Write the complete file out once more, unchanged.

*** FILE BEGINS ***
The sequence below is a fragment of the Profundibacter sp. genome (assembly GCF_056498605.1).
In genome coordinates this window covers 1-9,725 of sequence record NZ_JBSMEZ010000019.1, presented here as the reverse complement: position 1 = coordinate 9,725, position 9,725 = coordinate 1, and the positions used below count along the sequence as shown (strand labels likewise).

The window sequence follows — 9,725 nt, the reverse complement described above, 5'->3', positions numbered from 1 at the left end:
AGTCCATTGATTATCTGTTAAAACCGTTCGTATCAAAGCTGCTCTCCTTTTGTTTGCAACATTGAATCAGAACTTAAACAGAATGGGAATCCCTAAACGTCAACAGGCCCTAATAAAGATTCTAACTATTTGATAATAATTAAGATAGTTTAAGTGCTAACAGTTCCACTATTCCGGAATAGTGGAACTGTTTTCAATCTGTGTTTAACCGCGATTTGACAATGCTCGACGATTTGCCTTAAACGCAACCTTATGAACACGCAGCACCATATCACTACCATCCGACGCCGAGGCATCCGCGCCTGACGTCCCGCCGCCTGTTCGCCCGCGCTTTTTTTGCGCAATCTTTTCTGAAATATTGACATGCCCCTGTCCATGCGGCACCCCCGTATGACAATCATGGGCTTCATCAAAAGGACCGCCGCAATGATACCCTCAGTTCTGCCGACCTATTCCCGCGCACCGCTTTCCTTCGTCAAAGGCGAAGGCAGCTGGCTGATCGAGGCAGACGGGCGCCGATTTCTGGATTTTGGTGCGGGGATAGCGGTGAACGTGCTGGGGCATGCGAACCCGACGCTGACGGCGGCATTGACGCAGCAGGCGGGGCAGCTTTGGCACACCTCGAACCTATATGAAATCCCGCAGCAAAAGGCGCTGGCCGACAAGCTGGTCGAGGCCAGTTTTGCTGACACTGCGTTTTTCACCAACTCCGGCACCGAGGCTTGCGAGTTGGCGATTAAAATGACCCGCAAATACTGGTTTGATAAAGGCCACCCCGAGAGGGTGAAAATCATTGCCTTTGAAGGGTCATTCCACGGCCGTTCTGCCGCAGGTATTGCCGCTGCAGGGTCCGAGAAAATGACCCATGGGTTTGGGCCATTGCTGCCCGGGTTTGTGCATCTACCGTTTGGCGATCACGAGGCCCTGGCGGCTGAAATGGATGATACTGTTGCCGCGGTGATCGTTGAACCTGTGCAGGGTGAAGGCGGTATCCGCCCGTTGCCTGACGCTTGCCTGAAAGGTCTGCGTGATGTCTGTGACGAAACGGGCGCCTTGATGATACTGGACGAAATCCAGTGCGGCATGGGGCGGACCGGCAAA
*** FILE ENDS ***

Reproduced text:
The sequence below is a fragment of the Profundibacter sp. genome (assembly GCF_056498605.1).
In genome coordinates this window covers 1-9,725 of sequence record NZ_JBSMEZ010000019.1, presented here as the reverse complement: position 1 = coordinate 9,725, position 9,725 = coordinate 1, and the positions used below count along the sequence as shown (strand labels likewise).

The window sequence follows — 9,725 nt, the reverse complement described above, 5'->3', positions numbered from 1 at the left end:
AGTCCATTGATTATCTGTTAAAACCGTTCGTATCAAAGCTGCTCTCCTTTTGTTTGCAACATTGAATCAGAACTTAAACAGAATGGGAATCCCTAAACGTCAACAGGCCCTAATAAAGATTCTAACTATTTGATAATAATTAAGATAGTTTAAGTGCTAACAGTTCCACTATTCCGGAATAGTGGAACTGTTTTCAATCTGTGTTTAACCGCGATTTGACAATGCTCGACGATTTGCCTTAAACGCAACCTTATGAACACGCAGCACCATATCACTACCATCCGACGCCGAGGCATCCGCGCCTGACGTCCCGCCGCCTGTTCGCCCGCGCTTTTTTTGCGCAATCTTTTCTGAAATATTGACATGCCCCTGTCCATGCGGCACCCCCGTATGACAATCATGGGCTTCATCAAAAGGACCGCCGCAATGATACCCTCAGTTCTGCCGACCTATTCCCGCGCACCGCTTTCCTTCGTCAAAGGCGAAGGCAGCTGGCTGATCGAGGCAGACGGGCGCCGATTTCTGGATTTTGGTGCGGGGATAGCGGTGAACGTGCTGGGGCATGCGAACCCGACGCTGACGGCGGCATTGACGCAGCAGGCGGGGCAGCTTTGGCACACCTCGAACCTATATGAAATCCCGCAGCAAAAGGCGCTGGCCGACAAGCTGGTCGAGGCCAGTTTTGCTGACACTGCGTTTTTCACCAACTCCGGCACCGAGGCTTGCGAGTTGGCGATTAAAATGACCCGCAAATACTGGTTTGATAAAGGCCACCCCGAGAGGGTGAAAATCATTGCCTTTGAAGGGTCATTCCACGGCCGTTCTGCCGCAGGTATTGCCGCTGCAGGGTCCGAGAAAATGACCCATGGGTTTGGGCCATTGCTGCCCGGGTTTGTGCATCTACCGTTTGGCGATCACGAGGCCCTGGCGGCTGAAATGGATGATACTGTTGCCGCGGTGATCGTTGAACCTGTGCAGGGTGAAGGCGGTATCCGCCCGTTGCCTGACGCTTGCCTGAAAGGTCTGCGTGATGTCTGTGACGAAACGGGCGCCTTGATGATACTGGACGAAATCCAGTGCGGCATGGGGCGGACCGGCAAA